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Positive benefits in the new experience economy

While creating a positive employee experience (EX) has been on the agenda of companies for years, the concept – and that of the experience economy in general – has come of age in the Covid-defined working arena

In a time of huge skills shortages, high staff turnover levels and spiralling wage inflation, creating a positive employee experience (EX) is becoming a top priority for employers as they try to keep hold of talent.

According to a report in 2021 by advisory firm Willis Towers Watson, a huge 92% of employers across all industries intend to prioritise EX over the next three years, compared with only 52% prior to the pandemic.

As to what EX actually means, market research and advisory company Gartner describes it as: “The way in which employees internalise and interpret the interactions they have with their organisation, as well as the context that underlies those transactions.”

In other words, it is about how an employer’s day-to-day culture, mores and values translate into each individual staff member’s experience of working life and how they feel about it and react to it. This means getting EX right is important not only to reduce the risk of employees leaving, but to optimise organisational performance (see box below).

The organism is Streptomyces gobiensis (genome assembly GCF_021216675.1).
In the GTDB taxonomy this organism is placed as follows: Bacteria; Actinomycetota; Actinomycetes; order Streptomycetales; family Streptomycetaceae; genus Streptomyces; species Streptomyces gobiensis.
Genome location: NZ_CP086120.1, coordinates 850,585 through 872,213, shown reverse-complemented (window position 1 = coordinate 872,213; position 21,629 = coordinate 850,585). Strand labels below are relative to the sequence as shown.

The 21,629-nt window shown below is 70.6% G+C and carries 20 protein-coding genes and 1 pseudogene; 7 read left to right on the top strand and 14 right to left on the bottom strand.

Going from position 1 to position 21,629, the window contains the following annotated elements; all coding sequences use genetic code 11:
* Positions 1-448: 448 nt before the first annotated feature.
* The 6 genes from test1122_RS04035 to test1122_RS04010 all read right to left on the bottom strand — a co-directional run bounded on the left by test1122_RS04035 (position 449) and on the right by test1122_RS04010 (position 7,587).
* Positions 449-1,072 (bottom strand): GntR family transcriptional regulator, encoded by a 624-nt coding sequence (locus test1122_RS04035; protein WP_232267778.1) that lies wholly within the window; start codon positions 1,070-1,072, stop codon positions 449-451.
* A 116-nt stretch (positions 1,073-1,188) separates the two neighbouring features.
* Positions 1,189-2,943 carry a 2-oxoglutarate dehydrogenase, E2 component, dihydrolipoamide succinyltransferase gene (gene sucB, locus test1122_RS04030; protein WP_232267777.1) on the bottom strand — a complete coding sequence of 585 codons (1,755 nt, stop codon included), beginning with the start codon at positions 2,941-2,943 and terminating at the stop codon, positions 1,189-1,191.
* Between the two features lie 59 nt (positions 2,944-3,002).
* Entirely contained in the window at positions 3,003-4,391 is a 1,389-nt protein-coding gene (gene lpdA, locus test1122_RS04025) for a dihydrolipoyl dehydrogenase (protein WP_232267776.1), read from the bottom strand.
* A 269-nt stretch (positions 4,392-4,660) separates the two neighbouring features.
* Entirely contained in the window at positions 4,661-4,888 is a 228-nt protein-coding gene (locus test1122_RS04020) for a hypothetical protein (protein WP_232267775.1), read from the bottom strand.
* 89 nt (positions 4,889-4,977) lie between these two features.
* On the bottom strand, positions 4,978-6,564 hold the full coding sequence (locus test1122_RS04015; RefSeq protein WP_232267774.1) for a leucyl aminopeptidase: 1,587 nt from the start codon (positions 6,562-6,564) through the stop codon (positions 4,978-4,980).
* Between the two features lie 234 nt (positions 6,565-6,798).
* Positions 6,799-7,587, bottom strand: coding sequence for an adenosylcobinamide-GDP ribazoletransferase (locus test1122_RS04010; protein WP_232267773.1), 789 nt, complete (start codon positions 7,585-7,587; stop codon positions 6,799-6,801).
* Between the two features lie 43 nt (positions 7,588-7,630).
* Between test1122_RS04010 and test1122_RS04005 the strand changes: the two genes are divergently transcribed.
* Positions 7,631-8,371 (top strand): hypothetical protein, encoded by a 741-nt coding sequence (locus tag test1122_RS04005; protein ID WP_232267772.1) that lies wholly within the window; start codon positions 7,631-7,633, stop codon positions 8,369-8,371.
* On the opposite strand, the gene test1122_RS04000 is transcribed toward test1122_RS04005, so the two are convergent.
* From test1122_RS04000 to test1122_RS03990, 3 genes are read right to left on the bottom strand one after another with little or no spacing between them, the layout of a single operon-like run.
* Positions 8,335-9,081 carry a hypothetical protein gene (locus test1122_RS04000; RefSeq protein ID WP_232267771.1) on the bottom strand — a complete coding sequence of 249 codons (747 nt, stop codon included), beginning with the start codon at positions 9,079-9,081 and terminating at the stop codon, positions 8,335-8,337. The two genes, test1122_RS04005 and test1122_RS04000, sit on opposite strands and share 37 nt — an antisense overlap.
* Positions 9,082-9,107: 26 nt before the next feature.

The importance of culture and values

Creating a positive EX is not a simple proposition, particularly in a hybrid working environment, due to the many interrelated elements of which it consists.

Andy Brown, chief executive of leadership and engagement consultancy Engage, says: “There’s a ladder of things that matter to people, and nice benefits and a pay rise get you on the first rung in retention terms. But to move higher up the ladder, deeper cultural and values-based considerations come into play, such as how leaders behave and growth and development opportunities.”

Providing tech employees specifically with effective growth and development options makes them 9.4 times more likely to stay put, adds Brown. Having an inspirational company purpose and value comes in next, making retention 7.8 times more probable.

Empowering tech workers to take their own decisions, meanwhile, means they will be six times less inclined to quit, while clear communication and enabling collaboration makes them 4.1 and 3.2 times more likely respectively to remain.